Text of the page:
Today’s Pickup: COVID-19 delivering lasting change to logistics

Warehouse shot


COVID-19 has altered the
traditional business landscape, with video conferencing now the communications
norm. Logistics is no different, but Steve Denton, CEO of Ware2Go, said that smart companies can adjust through the proper use of

“There are solutions and technologies
like video conferencing and Slack channels to help teams stay connected in
real-time as well as collaboration tools that continue sales processes with
both sellers and buyers working remotely,” Denton said. “With physical stores
being closed, digital and mobile commerce combined with the ability to deliver
are even more critical for companies.”

Ware2Go is a
UPS-backed startup (NYSE-UPS) focused on helping businesses solve one-day and
two-day shipping problems.

Denton said
technology helps it respond quickly to change, such as volume spikes, and
businesses can do the same.

“The key here is to have partners that
can offer you solutions, options that scale, and expertise with short cycle
times and little investment,” Denton said. “Rapid change requires partners that
have the infrastructure and capacity to move fast and provide solutions, along
with a team that has experience in managing through tough times.”

For small- and mid-sized businesses
(SMB), responding to this change can be difficult.

“The key is diversification of inbound
and outbound options,” Denton said. “Frequently small businesses are
single-threaded with one location and one partner, and when things go sideways,
the SMB is at significant risk.”

The changes made during this time
are going to be lasting, Denton predicts.

“We are going to need to find ways to continue and maximize the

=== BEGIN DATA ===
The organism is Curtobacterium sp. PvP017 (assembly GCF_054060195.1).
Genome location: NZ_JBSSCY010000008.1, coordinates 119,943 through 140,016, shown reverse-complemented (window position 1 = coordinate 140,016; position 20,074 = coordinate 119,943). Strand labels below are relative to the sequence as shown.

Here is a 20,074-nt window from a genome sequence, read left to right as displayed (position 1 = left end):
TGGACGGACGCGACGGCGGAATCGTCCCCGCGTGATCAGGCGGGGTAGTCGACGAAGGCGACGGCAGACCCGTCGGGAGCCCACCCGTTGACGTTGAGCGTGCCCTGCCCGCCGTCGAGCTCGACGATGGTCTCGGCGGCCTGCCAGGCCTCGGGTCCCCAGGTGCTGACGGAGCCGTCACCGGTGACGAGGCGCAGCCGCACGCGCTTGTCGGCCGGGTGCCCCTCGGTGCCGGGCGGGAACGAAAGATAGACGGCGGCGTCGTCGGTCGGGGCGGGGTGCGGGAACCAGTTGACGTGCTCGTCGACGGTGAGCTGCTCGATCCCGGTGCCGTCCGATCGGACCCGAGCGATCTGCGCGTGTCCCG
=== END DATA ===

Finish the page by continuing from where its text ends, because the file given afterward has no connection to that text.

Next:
efficiencies we are seeing right now,” he said. “For example, many businesses
are learning they can sell, interact with clients, and manage their teams and
their business with less business travel and fewer meetings. We are being
forced to really think about the efficacy of meetings and communicating with greater
clarity. These are learnings we should continue to leverage moving forward.
Making sure we have business partners that will allow a company to scale up or
down based on business results, without requiring large capital investments, is
going to be required.”

Did you know?

March sales at Walmart were up 20% as Americans stocked up on goods, but data from showed that in the third week of March, as more states put into effect stay-at-home orders, foot traffic in retail stores dropped 20.5%.


“A lot will
depend on how long this continues. Those of us in the industry are so gratified
to see young kids holding up signs thanking truck drivers. As we see more of
that and it gets into our collective understanding, it will be cemented into
our memories.” 

– Rebecca Brewster, president of the American Transportation Research Institute, on whether the image of trucking will be changed forever by COVID-19

In other news:

Air cargo companies profiteering from crisis?

Air forwarders are complaining that
some air freight companies are jacking rates to profit from the need to move
critical supplies. (Loadstar

Self-driving trucks moving cargo in Pittsburgh

Self-driving truck startup
Locomation is now testing autonomous trucks on Pittsburgh area roads with the
help of Wilson Logistics. (Pittsburgh Post-Gazette)

Services index suffers biggest one-month decline ever

The U.S. services index, published
by HIS Markit, has fallen to a seasonally adjusted 39.8 in March, down from
49.4 in February – the largest one-month drop in the history of the index. (Wall Street Journal)

March rail carloads fall

Rail carloads fell 6%
year-over-year in March, according to data from the Association of American
Railroads. (Logistics Management)

Warehouse hiring rises

Government data shows that
warehouse operations added 8,200 workers in March, but logistics operations
overall shed jobs in the month. (Wall Street Journal)

Final thoughts

If there is one lesson that many
Americans have learned living under the cloud that is COVID-19 is the
importance of the supply chain. Many businesses have learned that same lesson.
The beneficiaries of this may be the truckers themselves. The American Trucking
Associations and others have long pushed image campaigns to promote the
importance of the trucking industry and truckers. The current crisis has put
them in the spotlight, and everyday Americans are responding with their thanks.
You can read more about the lasting impact here.

Hammer down, everyone!